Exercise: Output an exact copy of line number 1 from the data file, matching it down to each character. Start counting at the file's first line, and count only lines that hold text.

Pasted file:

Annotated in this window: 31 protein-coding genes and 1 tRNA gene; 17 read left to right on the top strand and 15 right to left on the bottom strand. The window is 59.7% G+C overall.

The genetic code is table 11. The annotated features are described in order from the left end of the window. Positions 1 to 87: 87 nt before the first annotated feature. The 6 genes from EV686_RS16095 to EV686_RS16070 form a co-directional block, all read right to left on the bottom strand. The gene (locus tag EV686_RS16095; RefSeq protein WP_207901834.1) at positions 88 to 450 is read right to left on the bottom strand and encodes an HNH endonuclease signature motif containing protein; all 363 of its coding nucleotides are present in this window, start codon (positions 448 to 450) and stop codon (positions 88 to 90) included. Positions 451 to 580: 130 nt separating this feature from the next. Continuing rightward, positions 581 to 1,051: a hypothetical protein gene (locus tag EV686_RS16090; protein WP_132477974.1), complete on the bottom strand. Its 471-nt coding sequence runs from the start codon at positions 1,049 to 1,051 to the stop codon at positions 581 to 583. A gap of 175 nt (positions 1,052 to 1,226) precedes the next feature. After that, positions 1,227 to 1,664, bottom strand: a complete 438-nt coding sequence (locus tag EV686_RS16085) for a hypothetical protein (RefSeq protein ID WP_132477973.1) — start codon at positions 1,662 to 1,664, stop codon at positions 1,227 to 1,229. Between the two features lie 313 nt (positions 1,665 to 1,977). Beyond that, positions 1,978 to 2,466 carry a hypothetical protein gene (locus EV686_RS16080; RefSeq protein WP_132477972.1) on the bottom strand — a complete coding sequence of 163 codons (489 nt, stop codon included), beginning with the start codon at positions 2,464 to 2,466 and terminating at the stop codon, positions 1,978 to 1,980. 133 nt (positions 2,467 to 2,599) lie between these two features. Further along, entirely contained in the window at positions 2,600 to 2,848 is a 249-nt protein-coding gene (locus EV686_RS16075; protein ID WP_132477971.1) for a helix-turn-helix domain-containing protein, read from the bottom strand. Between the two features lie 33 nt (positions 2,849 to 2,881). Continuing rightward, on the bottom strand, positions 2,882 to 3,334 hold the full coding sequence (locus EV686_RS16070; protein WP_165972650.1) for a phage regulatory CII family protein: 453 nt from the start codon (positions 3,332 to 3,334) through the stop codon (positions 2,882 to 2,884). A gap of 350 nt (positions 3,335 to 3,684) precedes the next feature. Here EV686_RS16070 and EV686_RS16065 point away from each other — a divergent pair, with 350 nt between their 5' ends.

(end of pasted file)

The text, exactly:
Annotated in this window: 31 protein-coding genes and 1 tRNA gene; 17 read left to right on the top strand and 15 right to left on the bottom strand. The window is 59.7% G+C overall.